4

I have two scripts that need to run and both require the same variables set the same way. As a result I figured I'd break the setting of the variables out into a separate script. However, I can't seem to get this to work right where the variables are showing in the main script.

For example, this is my main script:

#!/bin/sh

. ./vars

printenv

This is what I have in the script "vars":

#!/bin/sh
MYVAR=MYVAL

echo "EXECUTED!!"

In the output, I successfully see "EXECUTED!!", but the variable MYVAR is not set to anything.

EXECUTED!!
MAIL=/var/mail/testuser
SSH_CLIENT=192.168.110.1 62953 22
USER=testuser
SHLVL=1
HOME=/home/testuser
OLDPWD=/home/testuser/test
SSH_TTY=/dev/pts/0
LOGNAME=testuser
_=./mainScript
TERM=xterm
PATH=/usr/local/bin:/usr/bin:/bin:/usr/local/games:/usr/games
LANG=en_US.UTF-8
LS_COLORS=rs=0:di=01;34:ln=01;36:mh=00:pi=40;33:so=01;35:do=01;35:bd=40;33;01:cd=40;33;01:or=40;31;01:su=37;41:sg=30;43:ca=30;41:tw=30;42:ow=34;42:st=37;44:ex=01;32:*.tar=01;31:*.tgz=01;31:*.arc=01;31:*.arj=01;31:*.taz=01;31:*.lha=01;31:*.lz4=01;31:*.lzh=01;31:*.lzma=01;31:*.tlz=01;31:*.txz=01;31:*.tzo=01;31:*.t7z=01;31:*.zip=01;31:*.z=01;31:*.Z=01;31:*.dz=01;31:*.gz=01;31:*.lrz=01;31:*.lz=01;31:*.lzo=01;31:*.xz=01;31:*.bz2=01;31:*.bz=01;31:*.tbz=01;31:*.tbz2=01;31:*.tz=01;31:*.deb=01;31:*.rpm=01;31:*.jar=01;31:*.war=01;31:*.ear=01;31:*.sar=01;31:*.rar=01;31:*.alz=01;31:*.ace=01;31:*.zoo=01;31:*.cpio=01;31:*.7z=01;31:*.rz=01;31:*.cab=01;31:*.jpg=01;35:*.jpeg=01;35:*.gif=01;35:*.bmp=01;35:*.pbm=01;35:*.pgm=01;35:*.ppm=01;35:*.tga=01;35:*.xbm=01;35:*.xpm=01;35:*.tif=01;35:*.tiff=01;35:*.png=01;35:*.svg=01;35:*.svgz=01;35:*.mng=01;35:*.pcx=01;35:*.mov=01;35:*.mpg=01;35:*.mpeg=01;35:*.m2v=01;35:*.mkv=01;35:*.webm=01;35:*.ogm=01;35:*.mp4=01;35:*.m4v=01;35:*.mp4v=01;35:*.vob=01;35:*.qt=01;35:*.nuv=01;35:*.wmv=01;35:*.asf=01;35:*.rm=01;35:*.rmvb=01;35:*.flc=01;35:*.avi=01;35:*.fli=01;35:*.flv=01;35:*.gl=01;35:*.dl=01;35:*.xcf=01;35:*.xwd=01;35:*.yuv=01;35:*.cgm=01;35:*.emf=01;35:*.axv=01;35:*.anx=01;35:*.ogv=01;35:*.ogx=01;35:*.aac=00;36:*.au=00;36:*.flac=00;36:*.m4a=00;36:*.mid=00;36:*.midi=00;36:*.mka=00;36:*.mp3=00;36:*.mpc=00;36:*.ogg=00;36:*.ra=00;36:*.wav=00;36:*.axa=00;36:*.oga=00;36:*.spx=00;36:*.xspf=00;36:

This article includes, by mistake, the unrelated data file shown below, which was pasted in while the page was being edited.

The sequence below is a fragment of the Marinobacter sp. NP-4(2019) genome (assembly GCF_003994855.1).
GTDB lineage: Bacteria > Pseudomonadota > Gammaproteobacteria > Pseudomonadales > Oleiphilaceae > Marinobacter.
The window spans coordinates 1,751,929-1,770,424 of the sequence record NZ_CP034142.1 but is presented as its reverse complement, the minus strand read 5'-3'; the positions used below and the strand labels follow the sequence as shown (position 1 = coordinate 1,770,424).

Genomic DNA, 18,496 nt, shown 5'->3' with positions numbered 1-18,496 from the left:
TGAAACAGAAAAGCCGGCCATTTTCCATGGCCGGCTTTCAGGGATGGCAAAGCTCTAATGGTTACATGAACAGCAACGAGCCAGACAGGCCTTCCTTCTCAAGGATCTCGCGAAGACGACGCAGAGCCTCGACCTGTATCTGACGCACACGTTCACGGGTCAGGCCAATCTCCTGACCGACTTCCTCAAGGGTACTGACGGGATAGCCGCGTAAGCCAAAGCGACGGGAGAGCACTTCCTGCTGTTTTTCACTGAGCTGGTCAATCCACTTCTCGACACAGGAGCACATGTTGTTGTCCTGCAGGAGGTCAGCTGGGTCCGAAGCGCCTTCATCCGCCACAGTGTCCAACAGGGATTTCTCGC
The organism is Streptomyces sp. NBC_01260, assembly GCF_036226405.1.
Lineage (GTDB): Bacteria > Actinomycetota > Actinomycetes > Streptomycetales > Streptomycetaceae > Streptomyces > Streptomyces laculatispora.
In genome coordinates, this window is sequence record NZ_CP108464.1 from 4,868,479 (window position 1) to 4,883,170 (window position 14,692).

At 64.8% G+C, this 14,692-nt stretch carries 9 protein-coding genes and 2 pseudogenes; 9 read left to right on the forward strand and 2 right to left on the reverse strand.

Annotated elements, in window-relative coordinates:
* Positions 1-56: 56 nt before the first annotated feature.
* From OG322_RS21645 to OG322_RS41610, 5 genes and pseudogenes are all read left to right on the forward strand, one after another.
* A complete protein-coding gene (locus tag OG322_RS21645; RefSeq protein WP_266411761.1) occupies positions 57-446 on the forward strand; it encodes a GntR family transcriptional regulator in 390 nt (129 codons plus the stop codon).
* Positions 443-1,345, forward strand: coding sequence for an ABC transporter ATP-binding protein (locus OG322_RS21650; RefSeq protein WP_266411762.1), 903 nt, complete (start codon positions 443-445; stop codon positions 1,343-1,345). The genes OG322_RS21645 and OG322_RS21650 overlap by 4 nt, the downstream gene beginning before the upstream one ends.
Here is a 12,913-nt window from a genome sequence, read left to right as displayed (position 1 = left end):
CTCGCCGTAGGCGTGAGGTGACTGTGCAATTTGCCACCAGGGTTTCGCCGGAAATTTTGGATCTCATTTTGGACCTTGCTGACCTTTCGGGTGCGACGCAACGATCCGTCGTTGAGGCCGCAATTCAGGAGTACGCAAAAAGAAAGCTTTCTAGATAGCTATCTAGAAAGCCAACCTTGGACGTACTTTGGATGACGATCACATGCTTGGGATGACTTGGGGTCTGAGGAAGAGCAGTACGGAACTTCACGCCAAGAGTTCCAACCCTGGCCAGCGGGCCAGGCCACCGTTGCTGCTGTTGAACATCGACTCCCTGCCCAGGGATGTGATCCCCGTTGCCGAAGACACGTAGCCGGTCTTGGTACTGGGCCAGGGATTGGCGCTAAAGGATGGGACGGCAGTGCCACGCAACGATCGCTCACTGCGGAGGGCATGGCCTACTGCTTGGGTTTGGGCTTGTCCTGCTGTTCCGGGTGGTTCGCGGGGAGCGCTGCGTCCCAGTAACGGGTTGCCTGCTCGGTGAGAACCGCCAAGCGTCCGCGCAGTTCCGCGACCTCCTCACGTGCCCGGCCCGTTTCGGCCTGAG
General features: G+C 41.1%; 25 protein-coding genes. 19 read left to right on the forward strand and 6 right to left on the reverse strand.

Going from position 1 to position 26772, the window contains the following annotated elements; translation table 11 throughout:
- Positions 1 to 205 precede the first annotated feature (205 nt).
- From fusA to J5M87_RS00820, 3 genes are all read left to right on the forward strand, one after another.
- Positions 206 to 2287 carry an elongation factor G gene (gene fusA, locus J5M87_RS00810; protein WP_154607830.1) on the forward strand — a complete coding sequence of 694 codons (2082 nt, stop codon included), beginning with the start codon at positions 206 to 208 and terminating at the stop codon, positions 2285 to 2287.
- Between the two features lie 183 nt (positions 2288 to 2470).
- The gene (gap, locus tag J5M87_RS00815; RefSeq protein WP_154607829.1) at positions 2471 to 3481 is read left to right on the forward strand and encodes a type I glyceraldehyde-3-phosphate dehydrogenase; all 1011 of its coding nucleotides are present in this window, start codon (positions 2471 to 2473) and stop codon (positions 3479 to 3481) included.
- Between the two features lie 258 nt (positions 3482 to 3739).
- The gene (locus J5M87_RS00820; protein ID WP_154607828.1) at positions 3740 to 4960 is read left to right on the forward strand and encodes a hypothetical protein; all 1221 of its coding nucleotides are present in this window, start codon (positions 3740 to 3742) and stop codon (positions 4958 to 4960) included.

SHELL=/bin/bash
PWD=/home/testuser
SSH_CONNECTION=192.168.110.1 62953 192.168.110.133 22
10

Sourcing your script only sets shell variables, while printenv shows environment variables. You will have to export the variables for printenv to show them. You may have meant to use set instead, which will show shell variables.

You could have made this script:

#!/bin/sh
export MYVAR=MYVAL

echo "EXECUTED!!"

(given that you are using bash, the export works with an assignment as shown).

By the way: when you source a file, shells do not pay any attention to the hashbang line #!/bin/sh: that is the province of the kernel in any case, except obliquely. Oddly enough, that is not mentioned in the manual page. You can see this by making two files, say "foo" and "bar":

#!/bin/bash
echo "outer $0 $SHELL"
. ./bar
printenv |fgrep MYVAR

and

#!/bin/sh
echo "inner $0 $SHELL"
export MYVAR=$MYVAL

to see that the shell variables (such as $0) are the same within the sourced file, and that the shell features are unaffected.

I add that line anyway, to help with syntax highlighting.

  • Sure enough, I tried: echo $MYVAR And it works... I can't believe that's actually it. What a stupid mistake on my part. Thanks for your help! I'll accept this once it lets me do so. – Doug May 4 '16 at 0:02
  • He does explicitly use /bin/sh; Even if that is (currently) linked do bash (would be dash on Ubuntu, I think), I think bash takes some care to behave like sh if called by the name 'sh'. So, the right way for /bin/sh would be MYVAR=MYVAL; export MYVAR; – Volker Siegel May 4 '16 at 4:19
10

The variable is available in the main script, since you used . (the dot builtin, also known as source in some shells). . ./vars executes vars in the context of the calling script.

Your problem is that you're using printenv to check, but printenv only prints environment variables, not shell variables. Environment variables are managed by the operating system and seen by child processes. Shell variables are a feature of the shell programming language and managed by the shell alone.

All environment variables automatically become shell variables¹, but shell variables are only shell variables unless explicitly exported, which makes them environment variables as well.

To check what variables are defined, use the set builtin. This will list MYVAR.

To export a variable, use the export builtin. Do that if you want the variable to be visible by other programs started from the shell.

export MYVAR

¹ Unless their name doesn't match the requirements for a shell variable.

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